Fighting for the bare minimum
At Jahangirnagar University (JU), there's no books available in braille, neither is are there reserved seats in the dorms for students with disabilities.
As a result, these students are slipping through the cracks, as authorities do not provide them any special facilities that they desperately need.
Every year, many students get admitted to JU under the "disability quota". But with no official penmen available, the students have to go through a lot of hassle when sitting for tests and in classes. Moreover, the university is yet to have special funds to introduce a scholarship for their educational expenses.
"I have no opportunity to tutor or get any kind of part-time job. The visually impaired, like me, have to deal with an ocean of suffering," said Saiful Islam, a student of JU's history department. "My family could barely support me. I don't have an income source nor does the university give me a scholarship. How do I continue my studies?"
Since there are no reserved seats for them, the students said they have to stay at "mini gono room" at the dorms.
Abul Kalam, a visually impaired student who is struggling to live in such a room, said, "I had tried to manage a single seat upstairs, but failed after repeated attempts. This room can at best accommodate two students, but eight of us are staying here." Neither house tutors nor the hall's provost ever came to see them, he claimed.
"The day before my exam, I had to spend at least an hour to find a penman who would sit with me for the test... An organisation called PDF (Physically-challenged Development Foundation) tries to help us, but it's not enough. I have to depend on the mercy of others," he added.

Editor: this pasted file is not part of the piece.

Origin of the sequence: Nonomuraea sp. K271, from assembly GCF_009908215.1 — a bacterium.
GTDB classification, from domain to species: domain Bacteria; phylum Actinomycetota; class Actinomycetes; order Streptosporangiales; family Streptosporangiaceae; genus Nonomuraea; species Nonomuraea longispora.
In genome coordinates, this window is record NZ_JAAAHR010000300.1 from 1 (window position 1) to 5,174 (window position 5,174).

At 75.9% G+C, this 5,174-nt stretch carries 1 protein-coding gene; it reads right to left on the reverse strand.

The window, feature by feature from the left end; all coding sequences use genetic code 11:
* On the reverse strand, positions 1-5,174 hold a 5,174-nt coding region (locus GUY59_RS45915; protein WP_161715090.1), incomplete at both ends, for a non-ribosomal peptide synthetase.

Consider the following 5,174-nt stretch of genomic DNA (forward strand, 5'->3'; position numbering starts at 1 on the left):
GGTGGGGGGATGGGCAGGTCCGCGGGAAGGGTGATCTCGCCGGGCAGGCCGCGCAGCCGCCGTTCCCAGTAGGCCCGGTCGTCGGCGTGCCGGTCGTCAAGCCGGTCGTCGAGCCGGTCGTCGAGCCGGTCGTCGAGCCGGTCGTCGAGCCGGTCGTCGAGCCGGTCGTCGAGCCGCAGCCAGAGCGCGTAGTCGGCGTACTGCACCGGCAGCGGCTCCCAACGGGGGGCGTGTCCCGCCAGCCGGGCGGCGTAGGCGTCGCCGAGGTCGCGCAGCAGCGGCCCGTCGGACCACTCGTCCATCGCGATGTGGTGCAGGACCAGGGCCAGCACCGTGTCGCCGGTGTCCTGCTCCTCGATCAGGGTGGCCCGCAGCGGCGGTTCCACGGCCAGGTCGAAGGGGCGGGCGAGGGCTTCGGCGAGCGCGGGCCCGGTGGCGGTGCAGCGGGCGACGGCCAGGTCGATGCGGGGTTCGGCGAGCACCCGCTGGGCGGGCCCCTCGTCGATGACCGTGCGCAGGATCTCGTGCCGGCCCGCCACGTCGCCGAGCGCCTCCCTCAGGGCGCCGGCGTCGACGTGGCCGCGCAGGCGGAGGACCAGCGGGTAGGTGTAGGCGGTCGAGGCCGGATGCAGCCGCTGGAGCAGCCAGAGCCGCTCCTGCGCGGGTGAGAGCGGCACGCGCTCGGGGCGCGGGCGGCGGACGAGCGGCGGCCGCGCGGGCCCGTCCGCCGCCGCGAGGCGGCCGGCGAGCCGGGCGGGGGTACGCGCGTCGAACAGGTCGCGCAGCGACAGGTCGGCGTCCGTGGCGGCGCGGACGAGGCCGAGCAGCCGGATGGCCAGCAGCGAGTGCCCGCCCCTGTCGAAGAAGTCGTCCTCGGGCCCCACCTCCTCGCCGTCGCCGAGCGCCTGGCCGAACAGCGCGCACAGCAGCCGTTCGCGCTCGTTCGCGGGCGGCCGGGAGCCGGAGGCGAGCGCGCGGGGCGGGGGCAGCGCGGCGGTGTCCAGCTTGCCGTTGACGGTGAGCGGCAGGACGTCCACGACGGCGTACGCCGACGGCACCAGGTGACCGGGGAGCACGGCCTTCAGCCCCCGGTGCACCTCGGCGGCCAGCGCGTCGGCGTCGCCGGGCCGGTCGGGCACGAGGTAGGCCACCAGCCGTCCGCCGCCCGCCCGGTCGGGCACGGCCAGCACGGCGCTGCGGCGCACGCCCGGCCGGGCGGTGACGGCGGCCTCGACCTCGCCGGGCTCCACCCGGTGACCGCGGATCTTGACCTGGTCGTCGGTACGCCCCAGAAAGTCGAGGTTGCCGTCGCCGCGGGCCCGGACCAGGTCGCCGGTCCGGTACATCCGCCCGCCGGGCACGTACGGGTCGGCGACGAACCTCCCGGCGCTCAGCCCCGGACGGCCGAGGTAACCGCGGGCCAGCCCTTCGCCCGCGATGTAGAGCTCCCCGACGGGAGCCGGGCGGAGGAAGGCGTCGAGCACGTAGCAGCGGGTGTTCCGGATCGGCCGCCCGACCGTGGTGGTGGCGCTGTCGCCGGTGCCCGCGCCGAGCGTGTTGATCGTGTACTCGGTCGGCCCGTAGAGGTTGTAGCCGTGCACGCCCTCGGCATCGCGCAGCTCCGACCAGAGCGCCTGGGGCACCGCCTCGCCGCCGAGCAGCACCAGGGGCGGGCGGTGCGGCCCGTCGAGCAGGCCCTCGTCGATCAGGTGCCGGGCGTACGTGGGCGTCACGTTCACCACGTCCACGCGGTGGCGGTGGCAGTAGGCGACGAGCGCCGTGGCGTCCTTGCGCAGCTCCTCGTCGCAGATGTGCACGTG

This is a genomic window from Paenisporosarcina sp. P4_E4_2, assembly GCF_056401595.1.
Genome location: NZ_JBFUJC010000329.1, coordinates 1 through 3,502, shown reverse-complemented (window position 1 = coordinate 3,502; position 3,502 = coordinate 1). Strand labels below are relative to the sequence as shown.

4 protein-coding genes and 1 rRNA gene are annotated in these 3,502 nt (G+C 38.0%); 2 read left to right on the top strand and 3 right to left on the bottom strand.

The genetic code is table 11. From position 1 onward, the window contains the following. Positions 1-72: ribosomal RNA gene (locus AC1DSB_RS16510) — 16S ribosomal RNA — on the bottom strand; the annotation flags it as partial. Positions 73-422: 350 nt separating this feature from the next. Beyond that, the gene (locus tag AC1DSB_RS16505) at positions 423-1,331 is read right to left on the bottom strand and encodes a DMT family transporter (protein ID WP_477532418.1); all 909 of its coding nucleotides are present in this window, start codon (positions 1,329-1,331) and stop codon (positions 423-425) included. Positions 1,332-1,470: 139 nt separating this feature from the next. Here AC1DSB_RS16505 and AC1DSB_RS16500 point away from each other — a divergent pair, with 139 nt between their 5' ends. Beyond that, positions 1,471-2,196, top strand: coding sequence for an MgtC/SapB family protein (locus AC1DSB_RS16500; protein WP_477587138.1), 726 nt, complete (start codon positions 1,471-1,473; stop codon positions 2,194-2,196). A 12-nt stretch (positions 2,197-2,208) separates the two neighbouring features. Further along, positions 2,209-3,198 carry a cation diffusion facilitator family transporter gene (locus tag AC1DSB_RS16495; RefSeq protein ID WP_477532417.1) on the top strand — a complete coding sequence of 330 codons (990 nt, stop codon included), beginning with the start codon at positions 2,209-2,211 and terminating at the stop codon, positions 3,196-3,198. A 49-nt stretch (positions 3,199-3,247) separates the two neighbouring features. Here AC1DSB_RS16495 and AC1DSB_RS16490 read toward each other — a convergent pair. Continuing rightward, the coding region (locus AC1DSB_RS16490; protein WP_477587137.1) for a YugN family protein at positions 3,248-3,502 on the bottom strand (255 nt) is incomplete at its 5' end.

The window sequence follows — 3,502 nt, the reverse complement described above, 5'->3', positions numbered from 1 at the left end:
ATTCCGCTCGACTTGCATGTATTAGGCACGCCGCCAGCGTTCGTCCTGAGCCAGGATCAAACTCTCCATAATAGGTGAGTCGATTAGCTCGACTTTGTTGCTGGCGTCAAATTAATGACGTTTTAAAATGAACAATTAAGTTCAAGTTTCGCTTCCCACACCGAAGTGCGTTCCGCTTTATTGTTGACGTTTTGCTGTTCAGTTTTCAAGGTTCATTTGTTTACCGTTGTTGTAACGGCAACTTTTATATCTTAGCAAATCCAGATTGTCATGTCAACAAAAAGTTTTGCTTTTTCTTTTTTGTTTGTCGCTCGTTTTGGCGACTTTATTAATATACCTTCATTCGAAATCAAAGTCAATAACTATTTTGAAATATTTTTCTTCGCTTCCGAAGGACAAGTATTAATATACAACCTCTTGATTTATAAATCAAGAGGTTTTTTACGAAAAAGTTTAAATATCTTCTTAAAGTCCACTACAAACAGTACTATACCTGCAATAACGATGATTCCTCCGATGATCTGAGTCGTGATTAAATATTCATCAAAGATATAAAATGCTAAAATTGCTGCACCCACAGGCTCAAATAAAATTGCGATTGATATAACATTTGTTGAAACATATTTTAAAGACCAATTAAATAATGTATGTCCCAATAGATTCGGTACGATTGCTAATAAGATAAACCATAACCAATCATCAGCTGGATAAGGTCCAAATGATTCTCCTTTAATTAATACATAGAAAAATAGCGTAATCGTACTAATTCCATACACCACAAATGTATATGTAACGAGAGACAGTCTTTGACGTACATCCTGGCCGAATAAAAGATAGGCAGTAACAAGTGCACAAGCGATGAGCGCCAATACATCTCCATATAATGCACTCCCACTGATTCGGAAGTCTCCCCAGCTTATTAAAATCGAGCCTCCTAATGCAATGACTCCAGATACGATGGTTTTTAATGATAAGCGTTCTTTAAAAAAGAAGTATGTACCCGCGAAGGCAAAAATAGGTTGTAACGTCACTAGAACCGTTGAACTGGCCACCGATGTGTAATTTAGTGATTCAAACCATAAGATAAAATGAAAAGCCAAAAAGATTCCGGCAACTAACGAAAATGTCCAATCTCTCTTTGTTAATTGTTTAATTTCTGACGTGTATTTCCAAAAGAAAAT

"They don't provide books in braille for us. We have to face problems in the library too; we can't find the books we want to read there. Our central library doesn't have any special corner for braille books," said Sharmin Akhter, a student of government and politics.
Those who have other forms of physical disability face a host of other problems too. For example, there are no ramps in buildings for those who use wheelchairs. This simple issue can have major implications. In many cases, some students had to get admitted into departments situated at the ground floor just for this, despite being qualified to enrol in their preferred subjects.
Contacted, Dr Syeda Fahliza Begum, director of students' welfare and consultation centre of JU, said, "No special fund or scholarship has been introduced for them. We will discuss with the university authority in this regard. A special fund can be very helpful."
Asked about arranging reserved seats, Dr Mohammad Mujibur Rahman, president of the hall provost committee, said, "That will be a good initiative, and we'll discuss the matter. We will try to manage a floor for them in our new halls. I will discuss this with our vice-chancellor."
Rahima Kaneez, acting registrar of JU, said, "We are thinking of introducing braille books and ensuring extra facilities in the library."